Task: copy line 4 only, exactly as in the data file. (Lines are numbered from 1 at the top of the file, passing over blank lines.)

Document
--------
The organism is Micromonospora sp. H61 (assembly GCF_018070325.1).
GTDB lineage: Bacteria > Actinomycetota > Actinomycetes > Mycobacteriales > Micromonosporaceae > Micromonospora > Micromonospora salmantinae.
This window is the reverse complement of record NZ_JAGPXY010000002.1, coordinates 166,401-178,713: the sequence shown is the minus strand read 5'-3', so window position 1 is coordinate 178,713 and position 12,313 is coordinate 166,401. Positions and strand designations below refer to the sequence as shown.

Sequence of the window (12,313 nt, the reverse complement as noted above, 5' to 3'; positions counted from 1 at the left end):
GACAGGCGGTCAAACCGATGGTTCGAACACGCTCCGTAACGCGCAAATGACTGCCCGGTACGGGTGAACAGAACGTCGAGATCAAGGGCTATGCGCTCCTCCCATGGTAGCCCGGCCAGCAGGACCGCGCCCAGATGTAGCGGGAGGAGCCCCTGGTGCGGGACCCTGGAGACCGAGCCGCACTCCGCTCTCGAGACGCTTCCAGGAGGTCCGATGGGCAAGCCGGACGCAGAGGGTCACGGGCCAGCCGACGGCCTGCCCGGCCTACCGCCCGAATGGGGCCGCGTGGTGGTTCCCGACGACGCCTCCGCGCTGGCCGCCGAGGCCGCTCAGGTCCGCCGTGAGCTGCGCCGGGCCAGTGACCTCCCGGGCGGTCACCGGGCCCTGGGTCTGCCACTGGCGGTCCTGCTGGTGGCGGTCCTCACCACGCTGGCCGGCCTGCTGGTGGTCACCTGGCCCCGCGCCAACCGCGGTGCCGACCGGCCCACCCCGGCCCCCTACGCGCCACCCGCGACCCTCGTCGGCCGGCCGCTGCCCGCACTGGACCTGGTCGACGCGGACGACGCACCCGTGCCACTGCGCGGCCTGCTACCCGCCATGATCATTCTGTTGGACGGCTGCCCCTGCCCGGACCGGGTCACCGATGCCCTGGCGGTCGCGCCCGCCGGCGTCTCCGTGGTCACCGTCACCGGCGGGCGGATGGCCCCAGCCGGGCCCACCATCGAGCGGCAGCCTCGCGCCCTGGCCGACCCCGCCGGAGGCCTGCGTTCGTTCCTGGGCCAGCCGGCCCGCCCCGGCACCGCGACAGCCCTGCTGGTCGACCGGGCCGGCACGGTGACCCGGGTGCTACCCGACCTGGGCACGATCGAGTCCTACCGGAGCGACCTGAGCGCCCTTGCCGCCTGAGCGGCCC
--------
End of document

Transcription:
Sequence of the window (12,313 nt, the reverse complement as noted above, 5' to 3'; positions counted from 1 at the left end):